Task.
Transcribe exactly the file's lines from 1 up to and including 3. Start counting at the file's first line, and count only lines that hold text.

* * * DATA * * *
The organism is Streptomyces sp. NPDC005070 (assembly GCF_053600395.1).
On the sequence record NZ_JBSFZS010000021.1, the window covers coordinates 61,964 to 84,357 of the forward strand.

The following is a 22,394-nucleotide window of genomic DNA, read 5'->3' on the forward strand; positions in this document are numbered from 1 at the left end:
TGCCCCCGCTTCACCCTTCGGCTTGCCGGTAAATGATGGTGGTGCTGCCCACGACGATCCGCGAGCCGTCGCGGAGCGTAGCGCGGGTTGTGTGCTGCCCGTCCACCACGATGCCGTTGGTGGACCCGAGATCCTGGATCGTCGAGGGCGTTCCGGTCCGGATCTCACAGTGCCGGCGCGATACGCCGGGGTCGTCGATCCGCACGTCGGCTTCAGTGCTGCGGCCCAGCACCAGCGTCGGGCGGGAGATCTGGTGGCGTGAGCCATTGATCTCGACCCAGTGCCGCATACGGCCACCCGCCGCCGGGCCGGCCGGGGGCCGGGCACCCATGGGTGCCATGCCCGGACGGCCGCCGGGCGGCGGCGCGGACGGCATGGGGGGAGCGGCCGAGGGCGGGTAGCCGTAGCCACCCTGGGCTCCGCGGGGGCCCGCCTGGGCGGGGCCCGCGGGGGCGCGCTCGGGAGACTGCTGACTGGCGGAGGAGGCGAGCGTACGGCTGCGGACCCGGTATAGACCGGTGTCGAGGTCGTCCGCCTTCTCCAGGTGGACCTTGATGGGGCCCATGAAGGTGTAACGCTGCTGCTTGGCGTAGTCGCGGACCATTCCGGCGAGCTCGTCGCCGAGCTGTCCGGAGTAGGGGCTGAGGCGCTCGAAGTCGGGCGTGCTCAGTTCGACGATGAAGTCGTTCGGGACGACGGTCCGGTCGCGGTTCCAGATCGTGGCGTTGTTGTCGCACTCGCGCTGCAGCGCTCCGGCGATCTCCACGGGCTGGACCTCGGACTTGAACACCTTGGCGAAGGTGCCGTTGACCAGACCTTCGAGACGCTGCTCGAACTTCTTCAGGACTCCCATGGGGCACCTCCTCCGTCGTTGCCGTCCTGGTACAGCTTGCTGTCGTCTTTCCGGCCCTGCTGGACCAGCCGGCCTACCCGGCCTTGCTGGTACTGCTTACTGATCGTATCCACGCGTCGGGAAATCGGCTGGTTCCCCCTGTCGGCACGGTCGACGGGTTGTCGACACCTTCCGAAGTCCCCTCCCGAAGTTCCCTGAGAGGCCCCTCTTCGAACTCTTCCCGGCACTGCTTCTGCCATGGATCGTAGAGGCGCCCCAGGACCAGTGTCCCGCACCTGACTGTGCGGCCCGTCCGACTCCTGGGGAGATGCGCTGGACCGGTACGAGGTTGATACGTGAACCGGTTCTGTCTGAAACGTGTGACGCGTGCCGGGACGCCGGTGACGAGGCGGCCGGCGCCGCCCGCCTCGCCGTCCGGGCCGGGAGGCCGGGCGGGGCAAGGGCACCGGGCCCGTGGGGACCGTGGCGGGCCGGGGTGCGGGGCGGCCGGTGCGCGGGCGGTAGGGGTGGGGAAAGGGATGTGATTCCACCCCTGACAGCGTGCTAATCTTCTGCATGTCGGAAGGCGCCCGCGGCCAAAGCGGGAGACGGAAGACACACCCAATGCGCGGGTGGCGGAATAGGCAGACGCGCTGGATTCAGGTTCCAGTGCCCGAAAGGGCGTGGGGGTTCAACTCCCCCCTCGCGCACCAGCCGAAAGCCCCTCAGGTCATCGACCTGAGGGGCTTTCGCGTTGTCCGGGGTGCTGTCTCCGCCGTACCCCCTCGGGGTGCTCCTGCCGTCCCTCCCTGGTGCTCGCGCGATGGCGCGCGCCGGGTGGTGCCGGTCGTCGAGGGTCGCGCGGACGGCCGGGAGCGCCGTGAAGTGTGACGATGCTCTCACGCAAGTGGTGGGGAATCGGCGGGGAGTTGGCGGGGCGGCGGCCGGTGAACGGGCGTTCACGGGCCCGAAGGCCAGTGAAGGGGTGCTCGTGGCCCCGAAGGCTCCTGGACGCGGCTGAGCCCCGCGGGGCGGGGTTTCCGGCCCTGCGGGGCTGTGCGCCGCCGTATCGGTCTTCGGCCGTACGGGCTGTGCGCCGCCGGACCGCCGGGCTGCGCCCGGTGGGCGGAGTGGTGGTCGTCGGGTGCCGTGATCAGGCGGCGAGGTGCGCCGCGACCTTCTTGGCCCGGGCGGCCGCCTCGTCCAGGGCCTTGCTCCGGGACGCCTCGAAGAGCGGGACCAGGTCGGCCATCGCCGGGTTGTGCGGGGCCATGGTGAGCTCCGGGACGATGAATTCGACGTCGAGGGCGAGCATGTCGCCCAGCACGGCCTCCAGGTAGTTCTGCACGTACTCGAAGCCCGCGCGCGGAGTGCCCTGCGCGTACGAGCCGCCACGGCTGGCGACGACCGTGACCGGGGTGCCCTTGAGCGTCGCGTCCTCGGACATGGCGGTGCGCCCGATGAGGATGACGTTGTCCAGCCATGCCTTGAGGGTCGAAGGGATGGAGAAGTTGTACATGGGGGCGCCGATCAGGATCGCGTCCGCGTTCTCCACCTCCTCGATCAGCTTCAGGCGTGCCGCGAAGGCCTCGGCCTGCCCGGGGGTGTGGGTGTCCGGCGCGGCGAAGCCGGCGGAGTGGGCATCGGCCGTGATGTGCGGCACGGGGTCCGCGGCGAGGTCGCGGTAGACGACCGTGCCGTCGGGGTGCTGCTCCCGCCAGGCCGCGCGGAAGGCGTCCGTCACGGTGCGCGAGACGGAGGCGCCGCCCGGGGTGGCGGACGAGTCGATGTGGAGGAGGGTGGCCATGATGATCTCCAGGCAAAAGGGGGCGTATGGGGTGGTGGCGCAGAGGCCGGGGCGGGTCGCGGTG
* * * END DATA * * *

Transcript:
The organism is Streptomyces sp. NPDC005070 (assembly GCF_053600395.1).
On the sequence record NZ_JBSFZS010000021.1, the window covers coordinates 61,964 to 84,357 of the forward strand.

The following is a 22,394-nucleotide window of genomic DNA, read 5'->3' on the forward strand; positions in this document are numbered from 1 at the left end: